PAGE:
Once again – for the last time, let us hope – Greece’s prospects are being decided in backroom meetings on the sidelines of the IMF meeting in Washington.
Athens may not top the agenda any longer, but the contacts between European officials and the Fund will largely determine the way in which the bailout memorandum will be completed and how the national debt will be handled.
It is apparent from IMF chief Christine Lagarde’s statements, and from those of European officials, that everyone is looking forward to the next day, but nobody is setting out a position on the manner of supervision of the Greek economy and on debt relief arrangements.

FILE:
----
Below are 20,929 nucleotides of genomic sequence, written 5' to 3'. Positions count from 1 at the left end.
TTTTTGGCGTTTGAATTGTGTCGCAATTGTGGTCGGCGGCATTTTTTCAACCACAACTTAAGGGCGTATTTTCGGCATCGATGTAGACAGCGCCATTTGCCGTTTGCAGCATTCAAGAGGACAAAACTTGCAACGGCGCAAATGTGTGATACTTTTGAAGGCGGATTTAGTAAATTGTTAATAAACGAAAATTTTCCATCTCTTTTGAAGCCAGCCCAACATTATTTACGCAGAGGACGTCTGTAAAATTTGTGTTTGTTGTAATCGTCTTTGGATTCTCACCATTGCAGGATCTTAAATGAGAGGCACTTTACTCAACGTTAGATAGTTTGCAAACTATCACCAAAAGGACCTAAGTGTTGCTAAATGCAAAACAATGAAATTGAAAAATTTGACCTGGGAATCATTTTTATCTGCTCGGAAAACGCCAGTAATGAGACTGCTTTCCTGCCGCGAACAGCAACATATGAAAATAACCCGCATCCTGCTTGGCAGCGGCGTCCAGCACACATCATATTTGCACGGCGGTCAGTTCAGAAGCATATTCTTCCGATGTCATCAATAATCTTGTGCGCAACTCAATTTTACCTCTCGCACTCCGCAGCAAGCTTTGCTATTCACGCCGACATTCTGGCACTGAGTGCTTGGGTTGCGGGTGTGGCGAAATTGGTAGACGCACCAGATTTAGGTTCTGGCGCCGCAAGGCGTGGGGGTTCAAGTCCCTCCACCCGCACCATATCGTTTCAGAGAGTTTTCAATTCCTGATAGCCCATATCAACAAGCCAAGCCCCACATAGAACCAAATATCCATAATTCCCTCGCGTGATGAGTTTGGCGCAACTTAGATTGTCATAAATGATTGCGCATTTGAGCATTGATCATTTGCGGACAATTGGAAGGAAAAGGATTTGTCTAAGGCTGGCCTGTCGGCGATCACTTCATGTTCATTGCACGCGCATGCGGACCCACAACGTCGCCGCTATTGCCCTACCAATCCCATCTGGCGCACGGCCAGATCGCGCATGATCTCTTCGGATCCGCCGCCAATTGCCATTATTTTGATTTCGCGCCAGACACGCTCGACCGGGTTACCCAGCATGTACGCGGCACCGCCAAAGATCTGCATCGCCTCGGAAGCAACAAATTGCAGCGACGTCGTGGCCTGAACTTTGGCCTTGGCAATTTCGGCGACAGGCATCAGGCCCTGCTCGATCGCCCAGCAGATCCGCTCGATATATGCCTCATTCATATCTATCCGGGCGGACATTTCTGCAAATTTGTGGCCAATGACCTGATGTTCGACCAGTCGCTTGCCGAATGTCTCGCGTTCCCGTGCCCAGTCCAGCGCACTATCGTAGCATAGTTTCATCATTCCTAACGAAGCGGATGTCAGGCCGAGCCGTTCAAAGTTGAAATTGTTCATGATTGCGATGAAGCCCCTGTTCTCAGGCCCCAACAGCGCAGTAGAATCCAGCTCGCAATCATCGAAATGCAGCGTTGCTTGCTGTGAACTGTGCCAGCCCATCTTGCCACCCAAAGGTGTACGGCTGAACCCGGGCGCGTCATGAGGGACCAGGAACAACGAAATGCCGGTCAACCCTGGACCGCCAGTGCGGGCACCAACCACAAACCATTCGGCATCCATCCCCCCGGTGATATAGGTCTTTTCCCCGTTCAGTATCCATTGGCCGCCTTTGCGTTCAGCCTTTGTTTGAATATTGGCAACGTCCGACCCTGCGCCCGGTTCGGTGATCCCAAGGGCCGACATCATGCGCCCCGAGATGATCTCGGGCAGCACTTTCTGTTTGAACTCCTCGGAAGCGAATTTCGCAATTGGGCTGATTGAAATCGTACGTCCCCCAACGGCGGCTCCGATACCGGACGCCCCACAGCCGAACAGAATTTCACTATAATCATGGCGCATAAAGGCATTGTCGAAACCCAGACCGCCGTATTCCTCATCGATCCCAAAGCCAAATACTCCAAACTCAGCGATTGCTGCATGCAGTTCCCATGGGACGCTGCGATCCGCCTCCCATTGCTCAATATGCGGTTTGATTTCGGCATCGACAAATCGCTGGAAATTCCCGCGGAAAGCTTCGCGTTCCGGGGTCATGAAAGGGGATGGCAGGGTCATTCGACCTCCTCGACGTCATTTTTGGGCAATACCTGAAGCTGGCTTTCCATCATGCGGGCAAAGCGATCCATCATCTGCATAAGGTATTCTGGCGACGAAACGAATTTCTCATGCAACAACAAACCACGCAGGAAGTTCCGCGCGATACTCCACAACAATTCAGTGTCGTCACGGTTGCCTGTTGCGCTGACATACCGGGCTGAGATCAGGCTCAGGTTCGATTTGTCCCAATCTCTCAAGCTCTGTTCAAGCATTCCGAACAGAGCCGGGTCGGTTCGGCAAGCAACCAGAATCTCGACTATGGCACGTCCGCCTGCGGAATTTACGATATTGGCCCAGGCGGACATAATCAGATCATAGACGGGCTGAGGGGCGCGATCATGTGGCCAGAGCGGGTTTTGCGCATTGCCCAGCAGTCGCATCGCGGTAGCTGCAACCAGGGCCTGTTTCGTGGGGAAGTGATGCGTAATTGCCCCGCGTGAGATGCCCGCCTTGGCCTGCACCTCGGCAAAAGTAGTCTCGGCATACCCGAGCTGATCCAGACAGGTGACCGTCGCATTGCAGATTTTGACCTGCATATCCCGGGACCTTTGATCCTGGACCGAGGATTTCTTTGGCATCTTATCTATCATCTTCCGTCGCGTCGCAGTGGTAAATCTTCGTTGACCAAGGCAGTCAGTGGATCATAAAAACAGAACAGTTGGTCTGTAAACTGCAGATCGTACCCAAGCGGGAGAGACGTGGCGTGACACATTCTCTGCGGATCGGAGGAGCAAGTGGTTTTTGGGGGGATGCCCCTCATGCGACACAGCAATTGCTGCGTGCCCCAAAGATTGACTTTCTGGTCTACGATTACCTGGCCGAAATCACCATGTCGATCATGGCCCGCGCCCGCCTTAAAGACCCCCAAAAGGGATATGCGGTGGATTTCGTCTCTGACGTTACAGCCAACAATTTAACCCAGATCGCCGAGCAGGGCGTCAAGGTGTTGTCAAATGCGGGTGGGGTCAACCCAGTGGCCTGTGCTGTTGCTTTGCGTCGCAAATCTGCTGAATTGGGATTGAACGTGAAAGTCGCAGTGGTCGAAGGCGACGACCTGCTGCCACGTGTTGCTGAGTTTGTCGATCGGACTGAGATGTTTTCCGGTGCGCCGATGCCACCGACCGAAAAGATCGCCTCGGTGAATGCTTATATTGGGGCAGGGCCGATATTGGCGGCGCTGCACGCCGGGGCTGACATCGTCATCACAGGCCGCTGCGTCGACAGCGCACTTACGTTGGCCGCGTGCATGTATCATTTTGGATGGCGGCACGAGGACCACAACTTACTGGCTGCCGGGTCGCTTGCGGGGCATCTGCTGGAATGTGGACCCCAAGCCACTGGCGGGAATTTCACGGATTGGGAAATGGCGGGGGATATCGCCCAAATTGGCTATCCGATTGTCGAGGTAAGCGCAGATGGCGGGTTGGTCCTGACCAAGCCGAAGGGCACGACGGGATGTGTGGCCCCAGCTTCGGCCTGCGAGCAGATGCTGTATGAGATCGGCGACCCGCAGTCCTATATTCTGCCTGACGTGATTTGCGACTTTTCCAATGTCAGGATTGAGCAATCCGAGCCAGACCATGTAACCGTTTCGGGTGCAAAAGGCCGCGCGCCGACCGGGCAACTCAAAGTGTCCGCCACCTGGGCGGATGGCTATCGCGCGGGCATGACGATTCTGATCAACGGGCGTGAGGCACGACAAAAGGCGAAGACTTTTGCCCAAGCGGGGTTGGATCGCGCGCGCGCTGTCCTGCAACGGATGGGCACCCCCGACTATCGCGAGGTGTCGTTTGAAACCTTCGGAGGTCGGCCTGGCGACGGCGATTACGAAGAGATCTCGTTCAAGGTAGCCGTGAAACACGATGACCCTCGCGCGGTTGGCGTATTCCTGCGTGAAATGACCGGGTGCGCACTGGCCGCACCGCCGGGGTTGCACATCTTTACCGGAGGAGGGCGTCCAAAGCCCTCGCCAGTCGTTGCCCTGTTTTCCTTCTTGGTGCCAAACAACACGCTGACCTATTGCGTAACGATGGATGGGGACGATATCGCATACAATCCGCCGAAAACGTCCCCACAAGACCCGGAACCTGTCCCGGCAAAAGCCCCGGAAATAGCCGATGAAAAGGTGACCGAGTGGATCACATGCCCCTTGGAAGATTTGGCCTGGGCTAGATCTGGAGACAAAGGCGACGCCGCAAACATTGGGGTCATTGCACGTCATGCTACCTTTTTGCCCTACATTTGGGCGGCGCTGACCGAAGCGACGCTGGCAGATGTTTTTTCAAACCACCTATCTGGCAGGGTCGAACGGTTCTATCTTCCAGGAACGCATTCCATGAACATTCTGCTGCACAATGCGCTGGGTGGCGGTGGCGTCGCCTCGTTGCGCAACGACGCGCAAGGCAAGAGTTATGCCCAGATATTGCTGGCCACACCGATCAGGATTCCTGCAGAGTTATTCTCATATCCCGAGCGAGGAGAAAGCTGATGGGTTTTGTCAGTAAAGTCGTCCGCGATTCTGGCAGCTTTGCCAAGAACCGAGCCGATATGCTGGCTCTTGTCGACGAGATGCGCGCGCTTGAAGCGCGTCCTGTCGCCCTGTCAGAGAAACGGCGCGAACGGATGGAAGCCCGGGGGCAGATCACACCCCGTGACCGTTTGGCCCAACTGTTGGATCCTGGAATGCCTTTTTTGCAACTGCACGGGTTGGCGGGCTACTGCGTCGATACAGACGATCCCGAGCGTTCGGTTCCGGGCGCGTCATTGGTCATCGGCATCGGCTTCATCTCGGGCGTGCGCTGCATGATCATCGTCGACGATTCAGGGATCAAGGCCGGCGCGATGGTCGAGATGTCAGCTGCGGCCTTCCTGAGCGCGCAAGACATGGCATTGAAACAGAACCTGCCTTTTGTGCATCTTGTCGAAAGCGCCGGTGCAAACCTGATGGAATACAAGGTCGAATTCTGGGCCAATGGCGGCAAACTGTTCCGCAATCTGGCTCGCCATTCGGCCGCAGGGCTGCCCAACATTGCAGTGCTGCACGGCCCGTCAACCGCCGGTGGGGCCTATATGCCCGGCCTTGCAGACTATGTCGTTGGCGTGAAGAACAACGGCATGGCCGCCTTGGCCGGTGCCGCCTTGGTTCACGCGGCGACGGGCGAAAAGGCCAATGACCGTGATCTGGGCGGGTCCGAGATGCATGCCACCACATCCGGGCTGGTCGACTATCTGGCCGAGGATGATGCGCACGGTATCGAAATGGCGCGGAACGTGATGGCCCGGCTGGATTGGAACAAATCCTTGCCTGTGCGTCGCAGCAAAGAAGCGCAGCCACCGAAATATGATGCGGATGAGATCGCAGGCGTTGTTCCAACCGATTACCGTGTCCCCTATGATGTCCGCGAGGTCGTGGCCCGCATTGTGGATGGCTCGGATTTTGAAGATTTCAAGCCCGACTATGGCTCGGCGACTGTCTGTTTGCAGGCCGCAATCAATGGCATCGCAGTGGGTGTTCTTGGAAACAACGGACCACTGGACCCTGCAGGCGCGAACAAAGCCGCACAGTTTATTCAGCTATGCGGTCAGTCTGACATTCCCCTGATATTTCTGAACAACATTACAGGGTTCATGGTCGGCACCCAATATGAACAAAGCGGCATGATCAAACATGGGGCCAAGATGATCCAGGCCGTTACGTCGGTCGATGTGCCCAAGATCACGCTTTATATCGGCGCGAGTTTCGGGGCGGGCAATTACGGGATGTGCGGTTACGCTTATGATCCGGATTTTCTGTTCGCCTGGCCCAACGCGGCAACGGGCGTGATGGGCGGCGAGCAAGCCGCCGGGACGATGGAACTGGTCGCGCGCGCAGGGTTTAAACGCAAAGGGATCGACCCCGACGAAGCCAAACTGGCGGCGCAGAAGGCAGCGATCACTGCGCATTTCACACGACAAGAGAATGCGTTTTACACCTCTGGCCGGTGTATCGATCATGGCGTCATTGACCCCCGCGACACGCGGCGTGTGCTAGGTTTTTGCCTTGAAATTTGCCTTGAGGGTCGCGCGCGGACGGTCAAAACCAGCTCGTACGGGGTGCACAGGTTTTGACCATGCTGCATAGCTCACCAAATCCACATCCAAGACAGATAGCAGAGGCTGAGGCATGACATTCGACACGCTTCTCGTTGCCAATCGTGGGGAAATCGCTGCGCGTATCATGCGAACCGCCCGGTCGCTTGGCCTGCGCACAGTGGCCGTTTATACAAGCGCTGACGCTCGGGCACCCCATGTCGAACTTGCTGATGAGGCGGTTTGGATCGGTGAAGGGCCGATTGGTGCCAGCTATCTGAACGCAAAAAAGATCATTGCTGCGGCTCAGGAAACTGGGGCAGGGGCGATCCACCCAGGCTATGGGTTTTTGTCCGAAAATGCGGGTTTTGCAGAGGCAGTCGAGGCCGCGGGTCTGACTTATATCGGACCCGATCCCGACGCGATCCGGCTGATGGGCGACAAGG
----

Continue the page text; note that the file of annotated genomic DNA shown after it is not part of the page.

Especially the IMF – the presence of which will be a decisive factor in the next phase – is shaking off its responsibilities for a litany of budget cuts, as Ms Lagarde says she has not requested additional public spending cuts. Yet, she is leaving open the prospect of the IMF staying on in the post-memorandum period.
It is indicative that Eurogroup president Mario Centeno said that Greece is in an improved position, but must assume ownership of a comprehensive economic growth model.
Everyone now realises that the country’s big problem is its responsibility and continuity in implementing reforms.
The choices of the government and the political system will determine the course of the economy and of society in the post-bailout era.
Doubts about the government’s sense of responsibility and effectiveness until now have led to harsher measures than we could endure, and will likely determine the breadth of supervision the next day, after the programme is completed.